a boring october saturday as a fourteen year, roaming the markets of peters township. no money, no car, no girlfriend. fight club is in the theatres. i've been trying to see it for weeks now, but no one will go. no one is interested in watching pitt and norton go bare knuckle against each others pretty boy faces. i've finished the book. i want to see it now.
i've no idea about consumerism, anarchy, freud, disassociative identity disorder. i've never had enough material possessions to feel owned by them. my father is at home, he's not out trudging through the cities to set up "franchises." yet the story has a profound hook on me. for starters it's probably because it's different. it's not rose and jack loving each other till the ship sinks. it's not obi-wan kenobi and anakin sskywalker dry humping the galaxy with their bizarre religious zealously. it's different in the sense that the studio producing it fears it. it's different because people fear it. corporations are afraid of it because it gets under their bullshit and asks the hard questions we fat lazy americans are too scared to ask.
i was hooked the first time i saw the TV. spot. brad pitt begins by announcing the first rule of fight club. Don't talk about. Cue montage of destruction, bombs, beatings. the second rule of fight club is you do not talk about fight club. another round of car crashes and explosions, and blood. we were in the wake of the columbine shootings. people saw this terrorist message and were afraid. the studio used a shitty marketing campaign, which ultimately led to the film's horrible box office reception. it's a wonder the film was ever made at all.
that saturday, the plan to go to the movies begins to become more concrete. we're going to a 7:30 showing at that horrible south hills village theatre. after a run in at burger king, my friend and i decide to jump over those planter things in parking lots. they separate the lot from the grassy area. this is fun for a few moments, but on a bad jump I twist my ankle. bad.
it's a wonder it wasn't broken. it swelled up and looked like a basketball, bruised, black, hints of dark blue where the blood is creeping into the torn flesh. it hurt. a lady slowed down in her car to make sure i was alright. to this day if I move my foot in the right way, there's still a click of bone or tendon that didn't heal right. but i lived. and fight club drifted through the theatres. my parents wouldn't take me, after much protest. a similar situation occurred six years prior when i wanted to go see jurassic park. what can i say, I'm a child of fiction. i know more about battlestar galactica history than I do of this world. more of my life has been devoted to the fake than the real. the lines blur at some points. but it's escape. escape from this terrible plight we call civilization. away from our stock portfolios that are drifting into the red, and our cars which have been overdue for inspection for several months. retreat away from the grim responsibilities we have to keep if we are to call ourselves Americans.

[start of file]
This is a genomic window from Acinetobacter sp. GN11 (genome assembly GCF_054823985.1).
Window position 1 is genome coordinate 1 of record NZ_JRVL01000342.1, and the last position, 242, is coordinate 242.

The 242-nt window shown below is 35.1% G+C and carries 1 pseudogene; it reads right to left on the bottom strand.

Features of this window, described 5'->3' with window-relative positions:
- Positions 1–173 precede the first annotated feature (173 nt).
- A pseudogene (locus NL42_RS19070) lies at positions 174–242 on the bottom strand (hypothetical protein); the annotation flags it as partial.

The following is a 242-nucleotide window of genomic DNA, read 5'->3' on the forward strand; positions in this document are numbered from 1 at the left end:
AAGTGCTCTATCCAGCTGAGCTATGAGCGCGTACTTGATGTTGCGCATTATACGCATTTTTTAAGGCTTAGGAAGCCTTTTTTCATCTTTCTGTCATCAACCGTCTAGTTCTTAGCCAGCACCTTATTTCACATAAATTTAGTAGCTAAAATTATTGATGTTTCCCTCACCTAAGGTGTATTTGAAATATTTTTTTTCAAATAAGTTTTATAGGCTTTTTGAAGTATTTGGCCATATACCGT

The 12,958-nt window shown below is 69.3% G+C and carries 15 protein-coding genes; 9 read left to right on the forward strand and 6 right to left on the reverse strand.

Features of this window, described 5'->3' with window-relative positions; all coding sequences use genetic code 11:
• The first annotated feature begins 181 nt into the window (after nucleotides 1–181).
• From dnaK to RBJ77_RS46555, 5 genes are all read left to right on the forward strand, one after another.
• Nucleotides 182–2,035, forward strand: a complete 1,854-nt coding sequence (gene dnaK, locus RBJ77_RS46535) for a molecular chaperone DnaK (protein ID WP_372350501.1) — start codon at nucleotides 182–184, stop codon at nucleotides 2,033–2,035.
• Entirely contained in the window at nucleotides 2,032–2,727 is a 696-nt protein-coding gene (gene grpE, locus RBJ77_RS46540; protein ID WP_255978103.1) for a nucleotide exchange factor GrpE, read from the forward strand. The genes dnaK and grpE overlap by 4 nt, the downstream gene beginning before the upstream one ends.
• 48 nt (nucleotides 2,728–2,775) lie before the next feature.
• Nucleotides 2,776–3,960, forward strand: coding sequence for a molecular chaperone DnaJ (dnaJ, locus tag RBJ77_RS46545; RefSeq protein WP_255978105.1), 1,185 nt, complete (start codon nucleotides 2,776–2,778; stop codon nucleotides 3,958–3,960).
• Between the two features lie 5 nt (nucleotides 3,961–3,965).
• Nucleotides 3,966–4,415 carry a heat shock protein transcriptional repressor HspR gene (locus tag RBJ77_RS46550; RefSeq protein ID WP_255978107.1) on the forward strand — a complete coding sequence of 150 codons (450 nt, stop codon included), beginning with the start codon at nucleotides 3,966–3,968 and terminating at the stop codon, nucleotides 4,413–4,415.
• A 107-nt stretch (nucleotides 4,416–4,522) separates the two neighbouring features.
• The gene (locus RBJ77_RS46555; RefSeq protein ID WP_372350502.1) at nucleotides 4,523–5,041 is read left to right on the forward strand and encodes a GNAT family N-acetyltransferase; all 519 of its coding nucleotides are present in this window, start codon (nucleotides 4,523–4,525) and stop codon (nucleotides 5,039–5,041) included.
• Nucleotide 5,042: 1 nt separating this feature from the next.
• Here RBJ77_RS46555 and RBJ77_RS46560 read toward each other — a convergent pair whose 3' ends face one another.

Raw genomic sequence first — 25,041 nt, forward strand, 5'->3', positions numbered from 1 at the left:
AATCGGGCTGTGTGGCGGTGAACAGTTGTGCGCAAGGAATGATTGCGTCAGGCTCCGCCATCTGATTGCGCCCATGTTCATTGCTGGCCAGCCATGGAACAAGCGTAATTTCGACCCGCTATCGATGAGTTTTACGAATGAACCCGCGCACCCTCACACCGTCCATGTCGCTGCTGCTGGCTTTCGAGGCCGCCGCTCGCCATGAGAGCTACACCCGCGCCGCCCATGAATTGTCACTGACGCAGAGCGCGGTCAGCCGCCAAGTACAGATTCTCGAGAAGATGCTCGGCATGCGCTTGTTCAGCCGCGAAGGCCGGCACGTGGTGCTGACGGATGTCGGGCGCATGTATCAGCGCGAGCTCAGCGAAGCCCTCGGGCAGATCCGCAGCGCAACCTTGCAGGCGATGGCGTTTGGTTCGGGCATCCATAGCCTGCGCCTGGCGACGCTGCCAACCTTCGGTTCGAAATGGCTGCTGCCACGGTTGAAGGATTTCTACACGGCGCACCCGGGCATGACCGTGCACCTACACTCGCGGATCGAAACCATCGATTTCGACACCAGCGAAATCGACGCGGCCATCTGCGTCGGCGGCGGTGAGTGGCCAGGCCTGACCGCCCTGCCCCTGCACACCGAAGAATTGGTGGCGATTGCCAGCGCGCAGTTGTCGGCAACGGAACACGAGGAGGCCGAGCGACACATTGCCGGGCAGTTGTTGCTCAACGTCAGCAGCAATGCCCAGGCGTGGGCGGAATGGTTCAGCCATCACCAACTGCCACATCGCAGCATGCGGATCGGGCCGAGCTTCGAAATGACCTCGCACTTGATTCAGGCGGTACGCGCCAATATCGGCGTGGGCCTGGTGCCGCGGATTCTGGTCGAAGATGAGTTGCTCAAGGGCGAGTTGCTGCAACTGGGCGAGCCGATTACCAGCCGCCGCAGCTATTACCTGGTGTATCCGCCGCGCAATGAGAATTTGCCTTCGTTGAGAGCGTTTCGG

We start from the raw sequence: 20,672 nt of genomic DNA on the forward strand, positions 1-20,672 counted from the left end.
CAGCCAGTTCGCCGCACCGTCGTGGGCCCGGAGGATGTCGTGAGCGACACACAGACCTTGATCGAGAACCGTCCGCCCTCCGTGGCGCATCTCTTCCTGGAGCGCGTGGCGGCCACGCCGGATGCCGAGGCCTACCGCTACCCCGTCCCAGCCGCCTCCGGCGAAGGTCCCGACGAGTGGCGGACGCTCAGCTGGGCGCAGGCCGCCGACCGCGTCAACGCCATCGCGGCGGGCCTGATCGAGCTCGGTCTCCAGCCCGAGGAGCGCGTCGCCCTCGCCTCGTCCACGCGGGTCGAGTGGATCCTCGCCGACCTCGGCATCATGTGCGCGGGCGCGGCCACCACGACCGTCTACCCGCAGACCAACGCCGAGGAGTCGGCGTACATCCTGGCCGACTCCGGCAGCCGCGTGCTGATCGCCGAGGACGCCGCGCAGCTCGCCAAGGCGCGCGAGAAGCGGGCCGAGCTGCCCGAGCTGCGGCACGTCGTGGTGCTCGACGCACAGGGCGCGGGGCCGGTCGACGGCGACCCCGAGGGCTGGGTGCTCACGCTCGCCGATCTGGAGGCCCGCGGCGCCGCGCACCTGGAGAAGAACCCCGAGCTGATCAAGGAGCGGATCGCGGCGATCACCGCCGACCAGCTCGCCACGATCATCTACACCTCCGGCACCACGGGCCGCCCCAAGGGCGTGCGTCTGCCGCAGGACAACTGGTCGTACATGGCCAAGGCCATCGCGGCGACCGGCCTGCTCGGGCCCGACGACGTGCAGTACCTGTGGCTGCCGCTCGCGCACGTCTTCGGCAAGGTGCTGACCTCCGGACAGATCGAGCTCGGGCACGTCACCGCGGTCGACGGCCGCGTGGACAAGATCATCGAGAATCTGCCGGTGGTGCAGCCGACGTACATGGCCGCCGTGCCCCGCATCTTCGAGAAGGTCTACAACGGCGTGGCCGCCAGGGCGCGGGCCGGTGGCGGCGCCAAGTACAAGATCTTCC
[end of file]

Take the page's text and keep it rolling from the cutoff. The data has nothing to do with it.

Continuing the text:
fight club left the theatres. i anxiously awaited it's arrival on video. i was still without a DVD player when it came to home video in april of 2000. and so my first viewing of the movie was as it ground it's way through my VCR, frame after frame of magnetic tape. astounded. shocked. convinced that Tyler had the answers, i still didn't grasp the full message. i understood it, but not the way the male of the 90's would. the post-grad, with the apartment and the girlfriend clinging on to the idea of marriage, family, a life.
When I received my first paycheck, from Subway, it was 130.00 dollars. A lot of money when you are used to having none. It seemed that money would last me the rest of my life back in those days. My first purchase once the check was cashed was the Paper Bag two disc edition of Fight Club.
the night before i was flooded, i watched fight club. a rather fitting way, in retrospect of course, to wish away your life that you've attempted to create for yourself. uncanny foreshadowing, that i still struggle to grasp to this day. when i was finally able to get into my apartment the next day, when the waters had receded, everything in my apartment was destroyed. furniture was everywhere, the refrigerator had sided itself onto the floor. the kitchen drawers were filled with filthy shit smelling water. a TV. had found it's way out the window somehow. yet with all that, the fight club poster that I had in my bedroom still clung to the wall. it suffered through a night of drowning and in the afternoon it was the only thing not destroyed by the raging waters of Hurricane Ivan.